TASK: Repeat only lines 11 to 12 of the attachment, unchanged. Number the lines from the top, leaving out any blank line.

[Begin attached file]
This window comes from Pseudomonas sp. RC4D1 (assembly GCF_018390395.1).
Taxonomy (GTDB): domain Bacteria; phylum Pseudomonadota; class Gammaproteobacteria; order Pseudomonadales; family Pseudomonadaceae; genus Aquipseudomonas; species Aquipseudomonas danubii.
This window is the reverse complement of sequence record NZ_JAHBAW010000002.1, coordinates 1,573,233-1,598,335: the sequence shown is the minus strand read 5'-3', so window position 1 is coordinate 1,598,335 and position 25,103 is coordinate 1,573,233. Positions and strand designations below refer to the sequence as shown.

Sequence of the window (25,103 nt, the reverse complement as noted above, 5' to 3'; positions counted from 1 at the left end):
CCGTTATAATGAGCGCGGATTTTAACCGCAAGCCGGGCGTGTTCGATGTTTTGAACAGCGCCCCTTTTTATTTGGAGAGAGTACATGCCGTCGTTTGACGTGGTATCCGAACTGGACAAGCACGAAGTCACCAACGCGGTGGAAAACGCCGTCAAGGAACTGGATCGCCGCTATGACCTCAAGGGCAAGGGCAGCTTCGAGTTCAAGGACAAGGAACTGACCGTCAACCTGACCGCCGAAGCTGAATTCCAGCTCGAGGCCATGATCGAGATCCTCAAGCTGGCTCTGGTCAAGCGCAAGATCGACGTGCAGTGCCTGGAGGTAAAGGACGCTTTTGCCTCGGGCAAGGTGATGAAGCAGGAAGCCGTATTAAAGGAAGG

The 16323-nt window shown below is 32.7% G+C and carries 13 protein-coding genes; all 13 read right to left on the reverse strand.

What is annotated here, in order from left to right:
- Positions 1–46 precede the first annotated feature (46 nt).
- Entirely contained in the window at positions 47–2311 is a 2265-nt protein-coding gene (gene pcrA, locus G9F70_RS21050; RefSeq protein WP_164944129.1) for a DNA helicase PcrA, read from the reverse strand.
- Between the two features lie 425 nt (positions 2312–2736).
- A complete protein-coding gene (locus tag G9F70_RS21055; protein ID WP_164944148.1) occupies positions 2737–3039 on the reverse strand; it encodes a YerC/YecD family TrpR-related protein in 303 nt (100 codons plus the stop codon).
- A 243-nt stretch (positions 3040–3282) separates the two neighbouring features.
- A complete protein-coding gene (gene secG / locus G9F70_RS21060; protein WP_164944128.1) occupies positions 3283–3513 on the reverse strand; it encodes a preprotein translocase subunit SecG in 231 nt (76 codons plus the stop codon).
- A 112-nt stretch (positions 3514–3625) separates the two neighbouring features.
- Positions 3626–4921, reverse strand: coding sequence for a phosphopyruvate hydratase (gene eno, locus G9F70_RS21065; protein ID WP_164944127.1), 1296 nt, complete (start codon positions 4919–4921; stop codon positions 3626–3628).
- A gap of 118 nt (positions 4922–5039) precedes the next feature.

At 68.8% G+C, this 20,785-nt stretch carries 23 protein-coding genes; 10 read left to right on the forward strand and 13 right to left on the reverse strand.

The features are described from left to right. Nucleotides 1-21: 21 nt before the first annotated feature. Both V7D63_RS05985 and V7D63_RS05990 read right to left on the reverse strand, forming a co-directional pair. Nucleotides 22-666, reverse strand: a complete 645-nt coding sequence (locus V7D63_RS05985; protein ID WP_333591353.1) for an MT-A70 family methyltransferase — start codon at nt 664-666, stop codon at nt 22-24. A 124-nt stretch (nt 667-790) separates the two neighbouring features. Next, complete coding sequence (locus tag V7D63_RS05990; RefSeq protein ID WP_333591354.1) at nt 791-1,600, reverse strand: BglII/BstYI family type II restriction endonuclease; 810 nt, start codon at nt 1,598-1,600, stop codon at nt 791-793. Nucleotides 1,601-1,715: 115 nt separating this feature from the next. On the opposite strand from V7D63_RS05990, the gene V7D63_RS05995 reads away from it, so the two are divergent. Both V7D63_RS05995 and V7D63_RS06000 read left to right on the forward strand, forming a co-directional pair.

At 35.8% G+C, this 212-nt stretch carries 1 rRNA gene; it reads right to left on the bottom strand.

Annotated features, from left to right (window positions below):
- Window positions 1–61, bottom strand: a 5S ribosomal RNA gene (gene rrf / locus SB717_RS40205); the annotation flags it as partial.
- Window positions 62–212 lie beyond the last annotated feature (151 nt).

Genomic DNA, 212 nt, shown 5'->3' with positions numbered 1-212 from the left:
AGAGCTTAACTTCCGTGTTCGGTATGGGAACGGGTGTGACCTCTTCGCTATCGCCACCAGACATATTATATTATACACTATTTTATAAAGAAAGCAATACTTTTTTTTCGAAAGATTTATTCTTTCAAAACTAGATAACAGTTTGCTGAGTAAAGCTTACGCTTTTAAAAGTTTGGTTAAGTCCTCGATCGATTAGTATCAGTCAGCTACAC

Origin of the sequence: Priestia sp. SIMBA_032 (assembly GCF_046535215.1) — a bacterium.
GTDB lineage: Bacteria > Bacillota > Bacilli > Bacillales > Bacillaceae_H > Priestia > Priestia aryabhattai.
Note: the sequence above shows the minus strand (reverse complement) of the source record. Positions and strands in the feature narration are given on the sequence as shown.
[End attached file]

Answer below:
- A complete protein-coding gene (locus tag G9F70_RS21055; protein ID WP_164944148.1) occupies positions 2737–3039 on the reverse strand; it encodes a YerC/YecD family TrpR-related protein in 303 nt (100 codons plus the stop codon).
- A 243-nt stretch (positions 3040–3282) separates the two neighbouring features.